Not all black stains are mold
A rampant concern in the real estate industry and with homeowner’s, both existing and potential, would unquestionably be, from my experience, mold. I have had to talk more than a client or two down from the proverbial cliff after finding some organic, fungal type growth in their potential new house. The freak out factor for the word mold is undeniable...
And for all intents and purposes without merit.
Fortunately it seems more and more potential homeowners have become savvy to the misinformation being spread like fungus over ancient leftovers in the back of the refrigerator. Junk science and anecdotal evidence prevails in the mold industry, typically ignoring the variables associated with indoor air quality and health issues. Most disconcerting of all is the real issue is usually not discussed, moisture. For mold is nothing more than a symptom, just like a runny nose.
On a recent home inspection the buyers were mildly concerned with “some mold” in one of the two closets located in the master bedroom. The house was some what older, 1945, and had, according to the buyer’s, experienced some storm damage in the recent past.
The ceiling and upper portions of the walls inside the closet were sparsely coated with what appeared to be at a glance mold. Upon closer scrutiny, a few facts became apparent.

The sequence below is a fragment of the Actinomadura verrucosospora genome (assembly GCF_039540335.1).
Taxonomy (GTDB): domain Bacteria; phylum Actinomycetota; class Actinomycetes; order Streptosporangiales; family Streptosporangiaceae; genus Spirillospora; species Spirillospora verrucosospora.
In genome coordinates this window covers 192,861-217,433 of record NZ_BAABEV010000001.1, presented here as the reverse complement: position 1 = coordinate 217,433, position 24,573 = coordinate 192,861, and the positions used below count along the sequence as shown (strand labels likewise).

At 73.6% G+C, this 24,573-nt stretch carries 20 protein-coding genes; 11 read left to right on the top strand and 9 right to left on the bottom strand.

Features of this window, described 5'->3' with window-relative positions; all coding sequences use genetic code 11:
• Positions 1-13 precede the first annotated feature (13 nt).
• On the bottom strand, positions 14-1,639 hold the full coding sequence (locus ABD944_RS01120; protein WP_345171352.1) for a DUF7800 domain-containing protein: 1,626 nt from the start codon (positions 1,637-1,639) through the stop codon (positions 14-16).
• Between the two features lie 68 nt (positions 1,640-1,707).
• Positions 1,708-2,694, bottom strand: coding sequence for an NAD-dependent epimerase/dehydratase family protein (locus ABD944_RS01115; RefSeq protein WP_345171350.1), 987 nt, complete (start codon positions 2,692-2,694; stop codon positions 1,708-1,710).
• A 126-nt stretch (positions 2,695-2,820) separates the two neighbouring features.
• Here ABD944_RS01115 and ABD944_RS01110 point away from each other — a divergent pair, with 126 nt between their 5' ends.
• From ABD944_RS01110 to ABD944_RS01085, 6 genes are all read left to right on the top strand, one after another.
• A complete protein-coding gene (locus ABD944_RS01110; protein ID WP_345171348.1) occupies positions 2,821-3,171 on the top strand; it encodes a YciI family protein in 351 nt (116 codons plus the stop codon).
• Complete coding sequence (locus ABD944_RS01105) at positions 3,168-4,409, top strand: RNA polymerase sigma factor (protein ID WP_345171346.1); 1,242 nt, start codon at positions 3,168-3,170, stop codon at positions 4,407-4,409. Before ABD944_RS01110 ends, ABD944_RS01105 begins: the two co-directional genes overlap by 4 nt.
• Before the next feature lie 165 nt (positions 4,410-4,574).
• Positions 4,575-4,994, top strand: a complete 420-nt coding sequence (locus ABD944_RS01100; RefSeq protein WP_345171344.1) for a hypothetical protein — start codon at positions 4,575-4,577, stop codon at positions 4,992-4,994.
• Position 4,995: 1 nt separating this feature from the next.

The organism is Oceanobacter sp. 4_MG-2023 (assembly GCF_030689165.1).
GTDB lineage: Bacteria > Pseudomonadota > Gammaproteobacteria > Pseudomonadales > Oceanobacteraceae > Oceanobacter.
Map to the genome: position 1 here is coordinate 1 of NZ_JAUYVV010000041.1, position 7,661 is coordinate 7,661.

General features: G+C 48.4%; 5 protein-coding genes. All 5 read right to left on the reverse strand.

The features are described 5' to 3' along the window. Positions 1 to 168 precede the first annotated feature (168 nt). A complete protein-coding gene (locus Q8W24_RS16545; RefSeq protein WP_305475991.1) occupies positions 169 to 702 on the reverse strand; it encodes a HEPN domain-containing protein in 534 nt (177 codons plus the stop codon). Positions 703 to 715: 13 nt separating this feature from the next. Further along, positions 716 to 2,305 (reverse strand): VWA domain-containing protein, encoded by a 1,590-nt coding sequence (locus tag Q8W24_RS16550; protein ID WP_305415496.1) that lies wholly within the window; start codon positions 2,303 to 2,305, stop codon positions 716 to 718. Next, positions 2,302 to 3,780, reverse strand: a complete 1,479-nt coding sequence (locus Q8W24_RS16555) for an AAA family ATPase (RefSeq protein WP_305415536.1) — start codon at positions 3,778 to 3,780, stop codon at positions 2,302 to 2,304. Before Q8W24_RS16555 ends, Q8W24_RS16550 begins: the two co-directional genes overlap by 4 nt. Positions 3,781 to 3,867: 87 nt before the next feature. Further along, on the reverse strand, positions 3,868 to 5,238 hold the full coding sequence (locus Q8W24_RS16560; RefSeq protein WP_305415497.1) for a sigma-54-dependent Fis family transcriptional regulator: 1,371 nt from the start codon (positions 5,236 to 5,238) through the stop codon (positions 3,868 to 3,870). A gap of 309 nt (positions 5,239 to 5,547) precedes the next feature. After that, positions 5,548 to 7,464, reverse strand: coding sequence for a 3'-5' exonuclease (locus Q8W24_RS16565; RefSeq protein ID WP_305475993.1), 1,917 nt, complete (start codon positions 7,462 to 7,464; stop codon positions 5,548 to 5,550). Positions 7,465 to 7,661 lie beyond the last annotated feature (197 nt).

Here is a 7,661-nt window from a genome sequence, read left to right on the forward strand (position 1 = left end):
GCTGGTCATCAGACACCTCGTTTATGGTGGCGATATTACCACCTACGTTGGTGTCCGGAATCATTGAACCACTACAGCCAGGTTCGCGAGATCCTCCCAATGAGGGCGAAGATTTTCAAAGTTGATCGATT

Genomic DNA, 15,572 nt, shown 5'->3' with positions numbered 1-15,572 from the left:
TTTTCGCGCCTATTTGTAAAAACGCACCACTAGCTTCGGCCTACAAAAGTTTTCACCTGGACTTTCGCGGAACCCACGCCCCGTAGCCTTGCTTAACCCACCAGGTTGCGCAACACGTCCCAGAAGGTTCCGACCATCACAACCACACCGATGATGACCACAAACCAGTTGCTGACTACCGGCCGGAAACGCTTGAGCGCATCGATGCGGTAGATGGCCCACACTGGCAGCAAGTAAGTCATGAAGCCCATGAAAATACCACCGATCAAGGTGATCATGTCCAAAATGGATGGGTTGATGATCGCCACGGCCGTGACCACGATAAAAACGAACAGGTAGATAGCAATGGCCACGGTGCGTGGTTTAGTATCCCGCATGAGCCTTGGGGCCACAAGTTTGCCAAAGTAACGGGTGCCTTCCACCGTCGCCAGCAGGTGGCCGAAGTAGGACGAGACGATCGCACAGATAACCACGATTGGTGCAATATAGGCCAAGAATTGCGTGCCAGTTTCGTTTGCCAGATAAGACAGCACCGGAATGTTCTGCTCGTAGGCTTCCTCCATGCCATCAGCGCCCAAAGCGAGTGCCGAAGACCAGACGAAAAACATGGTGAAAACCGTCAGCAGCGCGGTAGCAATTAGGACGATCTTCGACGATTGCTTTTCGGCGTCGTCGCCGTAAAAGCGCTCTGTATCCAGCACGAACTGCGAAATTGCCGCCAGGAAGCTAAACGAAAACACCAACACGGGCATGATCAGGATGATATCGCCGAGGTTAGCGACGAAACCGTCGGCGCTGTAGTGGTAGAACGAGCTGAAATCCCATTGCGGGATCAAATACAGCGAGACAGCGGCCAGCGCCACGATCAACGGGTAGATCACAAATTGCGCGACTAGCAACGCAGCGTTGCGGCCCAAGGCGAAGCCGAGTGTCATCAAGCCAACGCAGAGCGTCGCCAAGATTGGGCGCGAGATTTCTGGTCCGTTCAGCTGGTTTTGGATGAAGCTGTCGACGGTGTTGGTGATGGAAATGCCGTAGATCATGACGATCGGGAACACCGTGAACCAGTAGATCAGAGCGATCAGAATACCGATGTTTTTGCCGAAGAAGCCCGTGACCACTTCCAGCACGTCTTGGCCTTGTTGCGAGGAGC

The most obvious was the lack of any definitive water stains, thus basically ruling out water leakage from the storm damage. Further the walls and ceiling are plaster. Plaster does not so readily absorb water like gypsum board.
Part of the closet is located at an exterior wall. The room is second floor so the ceiling is covered by a roof. And this closet, unlike the other closet in the room, has a baseboard heater.
Why is the location of the closet important?
Because in an older house, the walls and ceiling may not be insulated or very poorly insulated. The stains are more than likely due to a phenomenon often referred to as ghosting. The technical name for any science geeks would be thermophoresis. What the stains are not is mold, although there may be some type of fungus amongst the dirt. Since mold requires first moisture, next food and lastly a favorable temperature, there is really no way for this collection of dirt particles to be anything other than that, dirt.
Thermophoresis or ghosting in one form or another is quite common. What has almost certainly occurred in this closet over the years, is household dirt, specifically small particles typically soot of some form, have rode the thermal current created by the heater and stuck to the cold surfaces at the upper portion of the closet. The stains are nothing sinister or unhealthy. What they are telling us, like many stains they have a story, is that the house needs insulation and air sealing.
No sampling, testing or moon suited persons will be necessary. A little soap and water followed by a fresh coat of paint should be all that's needed.